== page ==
Douglas Otis wrote:
Inaccurate at best, the working group convinced MS not to put bloated
inefficient unnecessary XML records in DNS. It had nothing to do with
"convincing MS to use their syntax", it had to do with "don't make SPF
have to use an XML format"
On Fri, 2005-06-17 at 14:27 -0400, Michael Hammer wrote:
On 6/15/05, Douglas Otis <dotis(_at_)mail-abuse(_dot_)org> wrote:
For "Sender Policy Framework (SPF) for Authorizing Use of Domains in
E-MAIL, version 1", the listed authors are M. Wong, and W. Schlitt. For
"Sender ID: Authenticating E-Mail" the listed authors are J. Lyon, and
M. Wong. The "spf2.0/" record syntax was a product of the MARID WG
specifically addressing this very issue. As all the authors
participated in the MARID WG that identified this scope related problem,
and as both of these drafts also credit common authorship, it would be
impossible to say which draft is now authoritative for the "v=spf1"
I would certainly agree with you that the waters have been muddied. I
have stated my opinion on that in other threads/locations so I won't
go there. The issue at hand though is whether IETF/IESG should accept
an ID (even experimental) which proposes to break the implementation
(existing) of a competing ID where the purported reason for doing so
comes down to "people won't publish the record we want (and
participate in our experiment) so we will force them to publish our
record, suffer bad outcomes or remove existing (SPF1) records all
From the day of the SPF/Sender-ID merger in the interim meeting at
Qualcomm, it has been clear the SPF record would be utilized to evaluate
the PRA. Microsoft wanted to use their XML record, but the WG convinced
them to use the existing record syntax.
This is why Meng Wong
eventually suggested the use of the "spf2.0/mfrom ..." record once the
licensing issue became a concern. This is history that can not be
changed. Especially by a third-party like IETF/IESG. You want the IESG
to say who made the mistake? There were so many in sequence.
It has been nearly a year to consider the impact of this problem. Only
those that don't care about the scope of the record should publish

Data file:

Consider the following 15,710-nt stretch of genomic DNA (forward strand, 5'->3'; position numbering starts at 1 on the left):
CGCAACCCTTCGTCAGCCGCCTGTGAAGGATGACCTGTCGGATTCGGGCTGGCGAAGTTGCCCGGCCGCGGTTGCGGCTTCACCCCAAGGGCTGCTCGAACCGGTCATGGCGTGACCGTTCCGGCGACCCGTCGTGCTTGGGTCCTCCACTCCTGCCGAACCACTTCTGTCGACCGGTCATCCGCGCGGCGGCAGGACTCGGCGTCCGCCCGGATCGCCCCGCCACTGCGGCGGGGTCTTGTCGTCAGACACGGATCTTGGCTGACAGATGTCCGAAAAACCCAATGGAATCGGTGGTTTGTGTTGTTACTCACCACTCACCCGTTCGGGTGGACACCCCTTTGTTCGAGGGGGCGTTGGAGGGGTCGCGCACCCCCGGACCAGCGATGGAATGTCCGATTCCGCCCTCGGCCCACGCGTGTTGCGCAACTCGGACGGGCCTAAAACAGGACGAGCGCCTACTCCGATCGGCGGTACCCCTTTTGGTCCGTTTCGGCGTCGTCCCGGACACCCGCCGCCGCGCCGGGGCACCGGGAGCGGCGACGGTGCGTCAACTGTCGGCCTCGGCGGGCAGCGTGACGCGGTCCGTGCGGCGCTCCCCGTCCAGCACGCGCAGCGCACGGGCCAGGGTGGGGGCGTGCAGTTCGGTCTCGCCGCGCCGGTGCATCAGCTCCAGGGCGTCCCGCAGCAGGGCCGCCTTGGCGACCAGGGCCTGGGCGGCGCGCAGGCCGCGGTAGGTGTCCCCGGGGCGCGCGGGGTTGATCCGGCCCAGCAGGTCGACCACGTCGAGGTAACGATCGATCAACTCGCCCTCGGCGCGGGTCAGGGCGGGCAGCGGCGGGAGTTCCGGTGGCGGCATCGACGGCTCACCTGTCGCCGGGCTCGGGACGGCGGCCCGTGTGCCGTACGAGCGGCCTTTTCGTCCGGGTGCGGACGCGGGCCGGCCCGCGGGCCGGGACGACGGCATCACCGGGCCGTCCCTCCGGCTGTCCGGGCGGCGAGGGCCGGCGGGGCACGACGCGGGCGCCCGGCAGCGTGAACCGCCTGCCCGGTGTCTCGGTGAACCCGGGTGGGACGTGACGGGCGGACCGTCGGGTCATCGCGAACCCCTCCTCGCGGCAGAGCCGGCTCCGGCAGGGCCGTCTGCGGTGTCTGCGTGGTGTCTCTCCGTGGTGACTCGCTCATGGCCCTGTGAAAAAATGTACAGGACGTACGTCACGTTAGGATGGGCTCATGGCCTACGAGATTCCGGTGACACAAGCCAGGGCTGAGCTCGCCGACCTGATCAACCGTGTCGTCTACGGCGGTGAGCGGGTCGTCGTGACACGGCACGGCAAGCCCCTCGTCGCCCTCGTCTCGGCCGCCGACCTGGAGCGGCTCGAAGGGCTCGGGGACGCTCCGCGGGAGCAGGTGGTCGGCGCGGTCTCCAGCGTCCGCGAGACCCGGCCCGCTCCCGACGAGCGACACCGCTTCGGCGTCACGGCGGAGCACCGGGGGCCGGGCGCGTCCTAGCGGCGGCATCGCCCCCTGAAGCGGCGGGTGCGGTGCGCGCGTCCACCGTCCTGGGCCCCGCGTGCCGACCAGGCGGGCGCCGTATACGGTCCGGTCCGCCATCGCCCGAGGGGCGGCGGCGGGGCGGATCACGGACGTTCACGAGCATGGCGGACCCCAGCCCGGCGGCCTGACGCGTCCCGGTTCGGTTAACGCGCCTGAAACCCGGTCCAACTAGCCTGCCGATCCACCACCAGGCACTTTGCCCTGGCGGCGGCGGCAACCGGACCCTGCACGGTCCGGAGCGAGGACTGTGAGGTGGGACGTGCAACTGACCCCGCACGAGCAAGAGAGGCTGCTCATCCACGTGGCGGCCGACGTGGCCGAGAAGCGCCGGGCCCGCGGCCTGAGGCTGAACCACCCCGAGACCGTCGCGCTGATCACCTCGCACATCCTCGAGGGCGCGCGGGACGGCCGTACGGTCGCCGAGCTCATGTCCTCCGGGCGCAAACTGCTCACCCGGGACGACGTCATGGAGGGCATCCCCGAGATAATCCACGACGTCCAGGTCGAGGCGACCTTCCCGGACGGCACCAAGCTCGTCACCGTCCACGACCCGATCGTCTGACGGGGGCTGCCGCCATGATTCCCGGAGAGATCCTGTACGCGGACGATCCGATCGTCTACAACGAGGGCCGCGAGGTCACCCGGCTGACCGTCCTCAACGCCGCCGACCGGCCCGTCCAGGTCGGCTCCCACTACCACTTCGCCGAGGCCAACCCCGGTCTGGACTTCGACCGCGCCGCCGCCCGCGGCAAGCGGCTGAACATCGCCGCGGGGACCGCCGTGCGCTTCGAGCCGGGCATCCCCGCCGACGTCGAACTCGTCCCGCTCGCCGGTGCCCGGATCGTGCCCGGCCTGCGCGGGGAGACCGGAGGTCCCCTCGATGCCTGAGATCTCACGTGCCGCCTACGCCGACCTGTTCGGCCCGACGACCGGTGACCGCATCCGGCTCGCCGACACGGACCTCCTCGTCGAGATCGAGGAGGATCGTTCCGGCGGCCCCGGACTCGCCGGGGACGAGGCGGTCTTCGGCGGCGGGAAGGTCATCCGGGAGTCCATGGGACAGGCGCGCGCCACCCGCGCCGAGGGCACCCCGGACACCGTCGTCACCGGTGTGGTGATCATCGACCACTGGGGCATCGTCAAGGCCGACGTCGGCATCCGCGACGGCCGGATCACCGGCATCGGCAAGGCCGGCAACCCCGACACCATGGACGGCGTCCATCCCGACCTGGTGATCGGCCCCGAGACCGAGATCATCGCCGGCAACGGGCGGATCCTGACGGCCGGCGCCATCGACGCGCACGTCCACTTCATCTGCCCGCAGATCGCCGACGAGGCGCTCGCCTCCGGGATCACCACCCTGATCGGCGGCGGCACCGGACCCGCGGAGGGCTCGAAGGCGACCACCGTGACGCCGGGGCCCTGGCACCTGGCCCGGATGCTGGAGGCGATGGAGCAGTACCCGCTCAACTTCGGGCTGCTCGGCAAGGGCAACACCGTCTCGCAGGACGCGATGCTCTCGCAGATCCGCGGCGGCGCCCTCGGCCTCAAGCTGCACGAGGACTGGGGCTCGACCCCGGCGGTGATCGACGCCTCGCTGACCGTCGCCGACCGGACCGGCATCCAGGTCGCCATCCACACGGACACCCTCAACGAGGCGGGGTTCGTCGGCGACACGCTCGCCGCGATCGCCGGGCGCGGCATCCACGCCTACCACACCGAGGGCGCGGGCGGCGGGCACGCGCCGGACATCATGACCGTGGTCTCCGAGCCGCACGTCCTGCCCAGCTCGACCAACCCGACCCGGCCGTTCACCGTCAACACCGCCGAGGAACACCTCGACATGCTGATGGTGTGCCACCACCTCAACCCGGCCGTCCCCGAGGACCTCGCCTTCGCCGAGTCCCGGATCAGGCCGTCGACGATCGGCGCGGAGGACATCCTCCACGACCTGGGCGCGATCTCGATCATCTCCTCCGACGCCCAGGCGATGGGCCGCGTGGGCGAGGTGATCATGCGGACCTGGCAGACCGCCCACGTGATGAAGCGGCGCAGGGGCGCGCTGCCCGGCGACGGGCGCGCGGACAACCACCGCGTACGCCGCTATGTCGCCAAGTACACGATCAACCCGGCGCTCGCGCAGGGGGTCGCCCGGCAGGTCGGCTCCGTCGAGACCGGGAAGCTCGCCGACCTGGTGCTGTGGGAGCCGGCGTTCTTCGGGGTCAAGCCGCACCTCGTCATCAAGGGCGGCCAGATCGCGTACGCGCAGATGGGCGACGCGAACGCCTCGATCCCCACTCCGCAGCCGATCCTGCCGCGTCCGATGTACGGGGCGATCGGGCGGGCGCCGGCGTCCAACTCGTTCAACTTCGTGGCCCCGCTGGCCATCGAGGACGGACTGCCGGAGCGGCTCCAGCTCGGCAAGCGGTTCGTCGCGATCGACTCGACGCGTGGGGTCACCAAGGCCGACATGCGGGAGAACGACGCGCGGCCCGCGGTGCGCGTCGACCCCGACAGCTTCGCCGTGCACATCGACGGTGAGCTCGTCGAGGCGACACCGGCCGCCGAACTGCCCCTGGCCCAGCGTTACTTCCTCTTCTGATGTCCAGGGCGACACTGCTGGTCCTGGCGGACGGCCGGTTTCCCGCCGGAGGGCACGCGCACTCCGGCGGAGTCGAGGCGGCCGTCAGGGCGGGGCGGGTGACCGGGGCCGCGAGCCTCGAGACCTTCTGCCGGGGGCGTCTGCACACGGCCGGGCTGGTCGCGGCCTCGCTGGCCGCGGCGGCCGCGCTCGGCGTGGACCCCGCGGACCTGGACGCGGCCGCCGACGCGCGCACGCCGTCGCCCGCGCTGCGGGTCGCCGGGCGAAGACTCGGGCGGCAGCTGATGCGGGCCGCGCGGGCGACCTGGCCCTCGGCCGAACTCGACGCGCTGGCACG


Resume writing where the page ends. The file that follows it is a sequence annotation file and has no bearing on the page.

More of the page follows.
"v=spf1". Those that care, should publish "spf2.0" records that declare
the assured scope.
I'm not sure how you can logically assert this Doug. People who
published v-=spf1 records didn't need to specify a scope because it
only applied to Mail From (and of course in the case of <> to HELO).
This depends upon which era is considered, and which draft the publisher
may have been reading.
Meng's white-paper on the spf.pobox.com website:
| Sender ID was recently resubmitted to the IETF. It now specifies that
| both the return-path and the PRA may be used. Software that implements
| only SPF Classic can therefore be called Sender ID compliant. In
| practice, most people associate Sender ID with the PRA, and SPF
| Classic with the mail from, or return-path.
| The author recommends that MUA software implement Sender ID with PRA
| checking. The author recommends that MTA software implement Sender ID
| with mail from checking, aka SPF Classic.
| One half of Sender ID is SPF Classic. The original SPF Classic
| specification was frozen in early January 2004. It has evolved in only
| minor details since then. It was submitted to the IETF in October 2004
| and is expected to be published as an experimental RFC. When it is
| published, MTA vendors are encouraged to update their implementations
| to match it. Vendors who implement SPF Classic can indicate that they
| are Sender ID compliant.
| The other half of Sender ID is the PRA check. MTA vendors may also
| wish to implement that half. Specifications describing the PRA and how
| it fits into Sender ID were submitted to the IETF in October 2004 as
The SPF spec is frozen, which is why it does not offer a solution to
your dilemma. You would need to thaw it out before you could use the
new and scope-safe record. According to Meng, both the bounce-address
and the PRA SHOULD be used. Obviously, there is little concern
regarding a reputation assessment described in a diagram on Page 11 of
To make a leap from there to "don't care" is quite a stretch. To Ex
Post Facto apply new logic and claim that to know the "new" intent of
the publisher of the record (published prior to the claim that the new
logic should be applied) can have no basis in fact or logic.
You should review the histories of these two drafts. It is clear to me
the authors of the "frozen in time" draft have not allowed themselves to
deal with this conflict, as the PRA did not exist back then. This draft
is just to document a distant point in history, nothing more. Reading
the white paper, you would be hard pressed to even discern there was a
It is certainly ironic that you are posting from @mail-abuse.org.
Could the action being discussed be called anything than mail (related
I am posting to the MARID reflector in order to express my views
concerning the two drafts published. Your view of history is simply
biased. What is preventing the use of "spf2.0/mform"? Why battle when
there is a solution? You are talking about a mistake made by the group
as a whole. We all make mistakes. Watch for the camel's nose next
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